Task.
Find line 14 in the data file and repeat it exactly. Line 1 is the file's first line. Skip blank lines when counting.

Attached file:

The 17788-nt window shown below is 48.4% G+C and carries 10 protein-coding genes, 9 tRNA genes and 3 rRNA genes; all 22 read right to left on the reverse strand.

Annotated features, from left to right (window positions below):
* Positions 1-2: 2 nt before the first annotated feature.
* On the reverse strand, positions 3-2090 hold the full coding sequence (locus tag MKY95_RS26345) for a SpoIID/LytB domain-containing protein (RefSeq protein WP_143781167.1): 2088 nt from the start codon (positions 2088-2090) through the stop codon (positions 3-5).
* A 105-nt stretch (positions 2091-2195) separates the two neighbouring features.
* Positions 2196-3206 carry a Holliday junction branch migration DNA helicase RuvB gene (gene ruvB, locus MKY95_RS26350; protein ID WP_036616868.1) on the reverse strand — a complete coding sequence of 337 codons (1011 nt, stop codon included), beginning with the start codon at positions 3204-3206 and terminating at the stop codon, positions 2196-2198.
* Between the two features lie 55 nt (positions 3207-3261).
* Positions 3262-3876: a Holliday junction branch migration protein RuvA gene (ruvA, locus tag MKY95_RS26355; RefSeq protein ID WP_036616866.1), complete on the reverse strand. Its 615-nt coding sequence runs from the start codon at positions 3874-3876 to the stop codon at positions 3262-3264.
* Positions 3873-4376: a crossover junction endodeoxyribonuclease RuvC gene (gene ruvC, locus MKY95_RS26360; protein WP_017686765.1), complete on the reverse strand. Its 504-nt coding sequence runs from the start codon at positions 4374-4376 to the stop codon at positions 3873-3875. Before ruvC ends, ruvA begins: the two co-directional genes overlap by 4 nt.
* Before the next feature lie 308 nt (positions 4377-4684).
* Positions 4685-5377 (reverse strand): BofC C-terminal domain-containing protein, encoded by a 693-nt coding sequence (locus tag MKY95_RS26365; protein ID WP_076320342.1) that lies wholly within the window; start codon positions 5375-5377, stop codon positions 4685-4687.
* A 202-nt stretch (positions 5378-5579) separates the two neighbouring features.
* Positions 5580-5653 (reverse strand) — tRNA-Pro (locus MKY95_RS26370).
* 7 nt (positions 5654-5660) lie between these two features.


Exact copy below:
* 7 nt (positions 5654-5660) lie between these two features.